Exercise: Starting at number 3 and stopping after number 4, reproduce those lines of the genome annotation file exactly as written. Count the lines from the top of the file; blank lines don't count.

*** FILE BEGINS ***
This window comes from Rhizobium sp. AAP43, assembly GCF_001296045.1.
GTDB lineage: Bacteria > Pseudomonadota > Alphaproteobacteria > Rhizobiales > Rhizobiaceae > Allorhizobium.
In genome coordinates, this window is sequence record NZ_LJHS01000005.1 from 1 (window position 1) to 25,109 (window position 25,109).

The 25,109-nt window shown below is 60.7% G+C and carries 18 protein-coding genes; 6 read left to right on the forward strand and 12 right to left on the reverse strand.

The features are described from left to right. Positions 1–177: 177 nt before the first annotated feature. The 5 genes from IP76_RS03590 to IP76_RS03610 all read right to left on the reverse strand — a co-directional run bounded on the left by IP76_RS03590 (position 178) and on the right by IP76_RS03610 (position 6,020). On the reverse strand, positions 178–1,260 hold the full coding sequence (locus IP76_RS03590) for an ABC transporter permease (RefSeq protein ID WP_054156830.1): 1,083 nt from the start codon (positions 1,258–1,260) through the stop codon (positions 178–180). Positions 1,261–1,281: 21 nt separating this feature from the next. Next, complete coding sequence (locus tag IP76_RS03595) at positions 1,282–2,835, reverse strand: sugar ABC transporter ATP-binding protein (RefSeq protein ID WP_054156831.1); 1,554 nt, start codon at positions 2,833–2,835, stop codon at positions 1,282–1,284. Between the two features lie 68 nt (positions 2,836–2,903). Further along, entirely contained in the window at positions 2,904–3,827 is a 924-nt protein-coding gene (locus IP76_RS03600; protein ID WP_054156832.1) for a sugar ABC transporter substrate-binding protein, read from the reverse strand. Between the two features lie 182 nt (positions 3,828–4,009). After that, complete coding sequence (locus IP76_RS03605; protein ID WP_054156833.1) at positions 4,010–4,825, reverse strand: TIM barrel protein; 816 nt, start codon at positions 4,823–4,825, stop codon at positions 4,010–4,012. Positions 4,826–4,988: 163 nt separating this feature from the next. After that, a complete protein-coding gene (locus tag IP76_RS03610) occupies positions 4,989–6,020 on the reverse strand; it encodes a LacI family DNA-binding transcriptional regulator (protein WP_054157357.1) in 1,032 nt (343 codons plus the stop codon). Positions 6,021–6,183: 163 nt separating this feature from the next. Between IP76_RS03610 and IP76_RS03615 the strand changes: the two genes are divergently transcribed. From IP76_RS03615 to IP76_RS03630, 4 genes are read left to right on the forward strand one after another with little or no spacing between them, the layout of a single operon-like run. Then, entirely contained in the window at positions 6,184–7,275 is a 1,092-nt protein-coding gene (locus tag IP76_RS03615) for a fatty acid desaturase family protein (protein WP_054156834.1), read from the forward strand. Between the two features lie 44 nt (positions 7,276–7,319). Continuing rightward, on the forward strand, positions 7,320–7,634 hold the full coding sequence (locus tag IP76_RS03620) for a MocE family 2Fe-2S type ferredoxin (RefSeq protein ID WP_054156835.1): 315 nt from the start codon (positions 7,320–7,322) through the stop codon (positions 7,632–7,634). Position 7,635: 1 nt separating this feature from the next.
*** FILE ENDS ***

In genome coordinates, this window is sequence record NZ_LJHS01000005.1 from 1 (window position 1) to 25,109 (window position 25,109).

The 25,109-nt window shown below is 60.7% G+C and carries 18 protein-coding genes; 6 read left to right on the forward strand and 12 right to left on the reverse strand.